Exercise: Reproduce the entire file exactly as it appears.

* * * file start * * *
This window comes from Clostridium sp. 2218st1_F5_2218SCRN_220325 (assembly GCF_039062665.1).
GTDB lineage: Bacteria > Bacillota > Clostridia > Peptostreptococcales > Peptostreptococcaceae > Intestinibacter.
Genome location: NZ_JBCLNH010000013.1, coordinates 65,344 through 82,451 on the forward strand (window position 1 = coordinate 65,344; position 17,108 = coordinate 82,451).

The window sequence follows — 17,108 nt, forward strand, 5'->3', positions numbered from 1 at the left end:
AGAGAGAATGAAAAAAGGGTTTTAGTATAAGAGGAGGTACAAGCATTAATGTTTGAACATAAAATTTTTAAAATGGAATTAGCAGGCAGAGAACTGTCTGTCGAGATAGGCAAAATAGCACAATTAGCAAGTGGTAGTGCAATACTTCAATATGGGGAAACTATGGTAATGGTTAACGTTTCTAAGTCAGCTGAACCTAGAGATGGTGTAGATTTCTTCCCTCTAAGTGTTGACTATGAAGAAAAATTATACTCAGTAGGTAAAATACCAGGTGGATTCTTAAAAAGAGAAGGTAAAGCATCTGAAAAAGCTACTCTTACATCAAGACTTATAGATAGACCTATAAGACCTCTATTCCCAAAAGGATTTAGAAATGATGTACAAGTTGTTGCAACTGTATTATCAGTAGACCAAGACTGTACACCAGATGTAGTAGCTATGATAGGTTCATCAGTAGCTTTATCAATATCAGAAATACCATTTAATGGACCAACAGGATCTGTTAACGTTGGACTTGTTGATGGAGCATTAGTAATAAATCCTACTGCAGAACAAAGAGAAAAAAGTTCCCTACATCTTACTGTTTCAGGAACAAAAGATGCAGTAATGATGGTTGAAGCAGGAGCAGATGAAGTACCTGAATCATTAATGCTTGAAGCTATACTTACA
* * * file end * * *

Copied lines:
This window comes from Clostridium sp. 2218st1_F5_2218SCRN_220325 (assembly GCF_039062665.1).
GTDB lineage: Bacteria > Bacillota > Clostridia > Peptostreptococcales > Peptostreptococcaceae > Intestinibacter.
Genome location: NZ_JBCLNH010000013.1, coordinates 65,344 through 82,451 on the forward strand (window position 1 = coordinate 65,344; position 17,108 = coordinate 82,451).

The window sequence follows — 17,108 nt, forward strand, 5'->3', positions numbered from 1 at the left end:
AGAGAGAATGAAAAAAGGGTTTTAGTATAAGAGGAGGTACAAGCATTAATGTTTGAACATAAAATTTTTAAAATGGAATTAGCAGGCAGAGAACTGTCTGTCGAGATAGGCAAAATAGCACAATTAGCAAGTGGTAGTGCAATACTTCAATATGGGGAAACTATGGTAATGGTTAACGTTTCTAAGTCAGCTGAACCTAGAGATGGTGTAGATTTCTTCCCTCTAAGTGTTGACTATGAAGAAAAATTATACTCAGTAGGTAAAATACCAGGTGGATTCTTAAAAAGAGAAGGTAAAGCATCTGAAAAAGCTACTCTTACATCAAGACTTATAGATAGACCTATAAGACCTCTATTCCCAAAAGGATTTAGAAATGATGTACAAGTTGTTGCAACTGTATTATCAGTAGACCAAGACTGTACACCAGATGTAGTAGCTATGATAGGTTCATCAGTAGCTTTATCAATATCAGAAATACCATTTAATGGACCAACAGGATCTGTTAACGTTGGACTTGTTGATGGAGCATTAGTAATAAATCCTACTGCAGAACAAAGAGAAAAAAGTTCCCTACATCTTACTGTTTCAGGAACAAAAGATGCAGTAATGATGGTTGAAGCAGGAGCAGATGAAGTACCTGAATCATTAATGCTTGAAGCTATACTTACA